With the issue drawing to its close, we're seeing the Hulk more and more asserting his defiance of the Puppet Master's orders. But even though Namor senses that something is preoccupying the Hulk, he's nevertheless in battle with this brute and knows nothing of the details of the Hulk's inner struggle. All he knows is that the Hulk started this fight, and Namor has every intention of ending it. And when the Hulk is so distracted that he leaps at Namor near the ocean, Namor takes full advantage of the situation:

And when it seems the Hulk might meet his finish, the Puppet Master finds his scheme crumbling and he meets a textbook villain ending:

As for the Hulk, Namor has washed him up on shore, but when he goes to investigate he only finds an unconscious Bruce Banner (whom he doesn't know) and concludes that the Hulk likely met his end.

This pulse-pounding battle (I just knew I'd use "pulse-pounding" in a sentence someday) was certainly enough to satisfy a reader--yet the issue takes care to provide a good deal of backstory as to the Hulk's tragic life, along with well-written scenes featuring his supporting cast. And with only one issue left in the Tales to Astonish series, that's more than likely done to generate interest in the upcoming Incredible Hulk title. The following scene takes place just as the Puppet Master has established control over the Hulk, and it serves to give us an idea of the Hulk's tortured existence as well as a dim outlook of any hope for peace in his life:

Ha ha--look at that corporal (or whatever) firing a pistol at the Hulk as he leaps away. He must be new here.

Severin follows the Hulk into his new title (as does Lee, somewhat later), though she only stays with it for its first five issues. Yet she does such fine work on this particular story that I think she could have concluded her run on the character here and left on quite the high note. As for Lee, he would again have the green behemoth and Namor meet not too long after he picked up scripting the Hulk in his solo book, this time with artist Herb Trimpe providing a more watery arena. Let's hope the Puppet Master has learned to leave well enough alone when that time comes.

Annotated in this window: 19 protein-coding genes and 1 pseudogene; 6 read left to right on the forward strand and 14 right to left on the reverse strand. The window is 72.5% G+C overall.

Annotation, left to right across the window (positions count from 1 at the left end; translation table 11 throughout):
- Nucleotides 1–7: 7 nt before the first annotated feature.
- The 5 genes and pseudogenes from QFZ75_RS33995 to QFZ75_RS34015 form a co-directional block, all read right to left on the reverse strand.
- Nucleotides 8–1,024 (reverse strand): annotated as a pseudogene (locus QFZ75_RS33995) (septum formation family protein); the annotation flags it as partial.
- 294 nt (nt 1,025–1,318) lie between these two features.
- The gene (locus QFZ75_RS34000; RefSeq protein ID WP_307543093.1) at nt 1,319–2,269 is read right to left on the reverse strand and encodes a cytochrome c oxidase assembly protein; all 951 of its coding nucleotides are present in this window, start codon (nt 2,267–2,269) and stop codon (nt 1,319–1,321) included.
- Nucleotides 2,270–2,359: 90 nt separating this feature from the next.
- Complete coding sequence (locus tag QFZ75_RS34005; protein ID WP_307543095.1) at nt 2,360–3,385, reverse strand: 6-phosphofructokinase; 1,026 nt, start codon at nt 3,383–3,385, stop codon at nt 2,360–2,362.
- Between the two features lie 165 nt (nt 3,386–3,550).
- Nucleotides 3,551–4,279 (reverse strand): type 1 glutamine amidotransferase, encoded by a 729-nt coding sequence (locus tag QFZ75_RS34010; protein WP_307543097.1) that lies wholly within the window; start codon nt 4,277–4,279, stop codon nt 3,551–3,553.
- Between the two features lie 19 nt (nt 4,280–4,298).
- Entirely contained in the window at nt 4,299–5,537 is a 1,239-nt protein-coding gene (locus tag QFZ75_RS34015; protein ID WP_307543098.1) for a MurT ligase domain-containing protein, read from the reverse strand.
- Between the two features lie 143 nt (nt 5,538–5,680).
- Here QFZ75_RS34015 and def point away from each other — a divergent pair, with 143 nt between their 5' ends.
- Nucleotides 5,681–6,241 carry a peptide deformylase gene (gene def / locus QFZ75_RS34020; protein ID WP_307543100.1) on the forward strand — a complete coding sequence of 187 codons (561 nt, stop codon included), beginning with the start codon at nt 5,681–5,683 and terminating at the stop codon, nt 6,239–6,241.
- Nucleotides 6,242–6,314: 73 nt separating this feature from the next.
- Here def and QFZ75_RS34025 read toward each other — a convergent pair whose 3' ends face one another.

Anonymous said...

I think I have the reprint of the issue after this, which shows Subby resting in the waves and Stan Lee (I think) writng, "most people, after getting into a fight with the Hulk, would need the best Blue Cross could offer!" Funny how some stuff sticks in your head. Ya gotta love that Sub-mariner, though. He could take on the heavy-weights and hold his own. I first saw him in Supervillian Team Up 7# or 8# or somesuch and I loved the ambivical, conflicted, and sometimes psychotic character ever since. Imperious Rex!

Anthony said...

That line always stuck in my head too. That and of course the gorgeous Gene Colan / Dan Adkins art make for a very memorable splash page. I also first came that story in Marvel Super-Heroes 55. I didn't see Tales To Astonish 100 until either the Masterworks series or The Incredible Hulk The Complete Collection GIT DVD Rom. A true classic. Lee's follow-up in Incredible Hulk 118 wasn't as good. Actually one of the best ever Hulk Subby battles has been retconned out of existence. I'm referring to Rampaging Hulk 5 ( black and white magazine ). It would have been their first battle.

Anonymous said...

Its a pity that got reconnened out. correct me if I'm mistaken, but was that the one that had the Jim Starlin cover? I always wanted that one.

Kid said...

I'm lucky enough to have the original isuue of this comic (as well as various reprints), but I first read it in a British comic called Fantastic back in the '60s. (It was spread over three issues or so, if I remember correctly.) That slug-fest page shows that Marie Severin could match Jack Kirby when it came to knock 'em down, drag 'em out fight scenes.

Anonymous said...

Thats a bold stement, sir! But I must admit that Marie Severin was an underatated artist. She did some fantastic stuff with Dr. Strange.

Comicsfan said...

That was a nice closing story to Namor's run in TTA (and a good lead-in to his exploring the mystery of his past in his solo title). Colan's art on the character (along with Adkins) was just splendid.

Comicsfan said...

The follow-up battle certainly didn't contain the "epic clash" flavor of the earlier battle; if memory serves, its focus was more on Namor/Dorma (and Banner), with the battle only coming at the tail end.

Anthony said...

Rampaging Hulk 5 did have a Starlin cover and is every bit as fun as TTA 100. I definitely recommend picking it up. The Rampaging Hulk 1-9 was retconned out of existence because even though the series was set between Incredible Hulk 6 and Tales To Astonish 59 ...the stories depicted the Hulk per se contemporaneously, speaking in his "Hulk smash!" pidgin English, changing to and from Bruce Banner based on his emotions, and wearing tattered purple trousers; whereas in the claimed time frame he spoke fluent if gangsterish English, transformed via a gamma ray machine, and wore neat purple trunks.( Wikipedia )